CINCINNATI – Under fire for the death of an endangered gorilla, the Cincinnati Zoo says it has raised and modified the barrier at Gorilla World and will reopen the exhibit Tuesday, June 7.
The new barrier is 42 inches high with wood beams top and bottom and knotted rope netting, the zoo announced Thursday.
"Our exhibit goes above and beyond standard safety requirements, but in light of what happened, we have modified the outer public barrier to make entry even more difficult,” zoo director Thane Maynard said in a release.
The zoo has been the target of outrage from around the world after a 3-year-old boy slipped through the old barrier Saturday and fell into the moat at the gorilla enclosure. A 17-year-old silverback named Harambe grabbed the boy and dragged him through the water in the moat.
Fearing for the boy's safety, zoo officials ordered its Dangerous Animal Response Team to shoot and kill Harambe.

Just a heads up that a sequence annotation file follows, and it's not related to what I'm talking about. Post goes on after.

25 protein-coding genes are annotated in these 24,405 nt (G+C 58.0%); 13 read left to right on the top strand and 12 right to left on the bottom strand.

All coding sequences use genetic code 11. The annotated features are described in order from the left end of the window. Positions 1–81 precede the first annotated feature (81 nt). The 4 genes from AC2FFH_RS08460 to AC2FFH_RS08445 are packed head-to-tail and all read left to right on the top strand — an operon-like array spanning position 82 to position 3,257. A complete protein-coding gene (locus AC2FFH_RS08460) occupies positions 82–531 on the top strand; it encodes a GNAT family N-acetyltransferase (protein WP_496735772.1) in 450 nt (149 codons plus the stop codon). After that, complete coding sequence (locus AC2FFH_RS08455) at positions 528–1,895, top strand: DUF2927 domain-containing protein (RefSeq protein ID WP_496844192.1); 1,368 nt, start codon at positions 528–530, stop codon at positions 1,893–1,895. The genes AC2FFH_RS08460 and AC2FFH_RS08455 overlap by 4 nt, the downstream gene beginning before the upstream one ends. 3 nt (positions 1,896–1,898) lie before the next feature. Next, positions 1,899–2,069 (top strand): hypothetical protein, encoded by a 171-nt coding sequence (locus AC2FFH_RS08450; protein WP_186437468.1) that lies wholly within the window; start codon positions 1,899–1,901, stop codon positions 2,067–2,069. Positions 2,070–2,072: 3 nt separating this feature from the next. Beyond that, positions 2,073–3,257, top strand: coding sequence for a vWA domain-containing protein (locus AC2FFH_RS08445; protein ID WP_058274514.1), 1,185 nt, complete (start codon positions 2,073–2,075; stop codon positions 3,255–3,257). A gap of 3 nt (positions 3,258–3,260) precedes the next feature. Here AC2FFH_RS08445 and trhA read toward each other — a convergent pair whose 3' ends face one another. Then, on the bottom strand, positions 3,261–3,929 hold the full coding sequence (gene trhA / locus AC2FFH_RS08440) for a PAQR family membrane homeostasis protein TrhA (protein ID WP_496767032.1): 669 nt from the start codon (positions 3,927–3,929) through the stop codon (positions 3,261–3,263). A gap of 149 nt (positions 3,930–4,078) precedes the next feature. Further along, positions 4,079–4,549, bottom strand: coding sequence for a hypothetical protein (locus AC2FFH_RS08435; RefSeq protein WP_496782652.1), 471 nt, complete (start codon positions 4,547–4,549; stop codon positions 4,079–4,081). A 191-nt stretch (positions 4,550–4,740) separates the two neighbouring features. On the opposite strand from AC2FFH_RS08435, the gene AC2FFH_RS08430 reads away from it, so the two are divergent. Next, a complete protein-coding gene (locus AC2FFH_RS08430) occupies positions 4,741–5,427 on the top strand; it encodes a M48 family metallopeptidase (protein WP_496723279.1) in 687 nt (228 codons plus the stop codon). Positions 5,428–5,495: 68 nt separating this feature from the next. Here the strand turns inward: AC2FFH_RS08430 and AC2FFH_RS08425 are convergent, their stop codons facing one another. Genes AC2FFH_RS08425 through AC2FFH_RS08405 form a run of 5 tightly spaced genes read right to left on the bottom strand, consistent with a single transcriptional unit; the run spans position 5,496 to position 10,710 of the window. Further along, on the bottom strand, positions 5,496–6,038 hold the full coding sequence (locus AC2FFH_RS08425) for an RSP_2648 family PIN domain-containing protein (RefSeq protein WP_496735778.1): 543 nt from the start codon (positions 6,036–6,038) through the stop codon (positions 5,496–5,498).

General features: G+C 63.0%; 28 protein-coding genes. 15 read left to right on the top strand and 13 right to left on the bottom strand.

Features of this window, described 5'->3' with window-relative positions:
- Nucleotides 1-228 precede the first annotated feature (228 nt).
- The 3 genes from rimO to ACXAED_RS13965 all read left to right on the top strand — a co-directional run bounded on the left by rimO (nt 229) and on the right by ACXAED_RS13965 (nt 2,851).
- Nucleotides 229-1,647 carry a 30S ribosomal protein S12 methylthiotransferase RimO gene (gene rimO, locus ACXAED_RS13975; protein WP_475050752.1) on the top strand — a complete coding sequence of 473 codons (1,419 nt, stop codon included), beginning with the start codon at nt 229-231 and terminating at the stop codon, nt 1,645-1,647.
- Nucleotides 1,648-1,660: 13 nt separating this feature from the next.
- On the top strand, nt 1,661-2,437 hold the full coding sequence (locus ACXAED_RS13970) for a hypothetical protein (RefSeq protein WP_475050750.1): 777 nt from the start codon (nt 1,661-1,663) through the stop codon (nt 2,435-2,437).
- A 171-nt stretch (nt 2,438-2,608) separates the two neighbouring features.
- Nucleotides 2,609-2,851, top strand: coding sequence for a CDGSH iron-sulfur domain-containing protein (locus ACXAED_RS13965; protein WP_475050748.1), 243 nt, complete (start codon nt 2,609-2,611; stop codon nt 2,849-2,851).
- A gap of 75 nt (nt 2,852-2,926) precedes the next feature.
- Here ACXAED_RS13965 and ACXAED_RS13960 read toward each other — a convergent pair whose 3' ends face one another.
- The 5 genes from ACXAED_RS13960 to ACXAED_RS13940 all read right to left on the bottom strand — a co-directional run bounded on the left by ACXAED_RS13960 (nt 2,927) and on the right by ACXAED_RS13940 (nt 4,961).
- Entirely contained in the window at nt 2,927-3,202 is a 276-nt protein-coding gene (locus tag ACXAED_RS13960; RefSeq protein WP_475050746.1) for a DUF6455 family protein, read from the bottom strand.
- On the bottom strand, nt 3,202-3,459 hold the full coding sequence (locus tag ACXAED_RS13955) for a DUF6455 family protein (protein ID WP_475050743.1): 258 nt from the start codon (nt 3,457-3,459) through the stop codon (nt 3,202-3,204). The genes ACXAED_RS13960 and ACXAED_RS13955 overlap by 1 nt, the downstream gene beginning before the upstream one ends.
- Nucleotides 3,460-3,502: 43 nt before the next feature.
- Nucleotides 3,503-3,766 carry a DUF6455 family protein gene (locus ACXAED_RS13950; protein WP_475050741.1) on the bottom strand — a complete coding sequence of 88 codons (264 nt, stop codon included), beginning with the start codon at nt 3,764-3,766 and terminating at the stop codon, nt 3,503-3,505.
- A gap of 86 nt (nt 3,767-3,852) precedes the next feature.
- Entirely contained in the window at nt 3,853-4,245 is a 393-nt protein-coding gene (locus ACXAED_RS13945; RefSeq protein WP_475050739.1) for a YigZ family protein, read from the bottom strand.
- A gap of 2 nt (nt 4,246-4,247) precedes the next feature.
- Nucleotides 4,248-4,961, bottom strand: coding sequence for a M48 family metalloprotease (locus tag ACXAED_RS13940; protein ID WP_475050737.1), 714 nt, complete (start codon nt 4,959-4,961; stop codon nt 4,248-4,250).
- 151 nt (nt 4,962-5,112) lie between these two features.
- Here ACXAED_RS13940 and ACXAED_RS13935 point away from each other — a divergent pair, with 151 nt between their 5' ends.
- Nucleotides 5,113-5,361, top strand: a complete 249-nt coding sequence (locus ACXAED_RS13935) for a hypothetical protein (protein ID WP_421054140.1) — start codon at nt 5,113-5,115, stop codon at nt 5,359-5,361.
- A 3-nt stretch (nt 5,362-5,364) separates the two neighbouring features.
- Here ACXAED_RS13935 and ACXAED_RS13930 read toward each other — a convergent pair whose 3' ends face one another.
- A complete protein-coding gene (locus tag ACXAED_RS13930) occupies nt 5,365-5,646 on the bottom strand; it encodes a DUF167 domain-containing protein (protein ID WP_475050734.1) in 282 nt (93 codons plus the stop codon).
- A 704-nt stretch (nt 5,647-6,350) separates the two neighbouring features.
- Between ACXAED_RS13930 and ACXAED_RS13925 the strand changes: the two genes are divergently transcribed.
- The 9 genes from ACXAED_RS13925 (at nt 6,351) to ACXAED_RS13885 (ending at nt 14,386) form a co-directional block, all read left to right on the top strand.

WATCH Harambe and the boy in the video below:
The zoo said that was the first breach at Gorilla World since it opened in 1978. The zoo said it has spent the last several days reevaluating the exhibit.
The previous barrier passed multiple inspections by the Association of Zoos and Aquariums (AZA) and adhered to safety guidelines, the zoo said in a release.
Cincinnati police investigated Saturday's incident to determine if criminal charges are warranted against the boy's mother for not preventing him from slipping through the barrier. Hamilton County Prosecutor Joe Deters is expected to announce a decision Friday, his office said.
Thousands of people have taken to social media to condemn the shooting. Many blame the boy's mother for letting him out of her sight and fault the zoo's security for not keeping a 3-year-old out of the gorilla enclosure. Some said the zoo should have tranquilized Harambe instead.
More than 183,000 people have signed a change.org petition to create a law to hold zoo visitors responsible for the well-being of endangered zoo animals.
Another petition blaming the child's parents for neglect and calling for them to be investigated has drawn more than 476,000 supporters.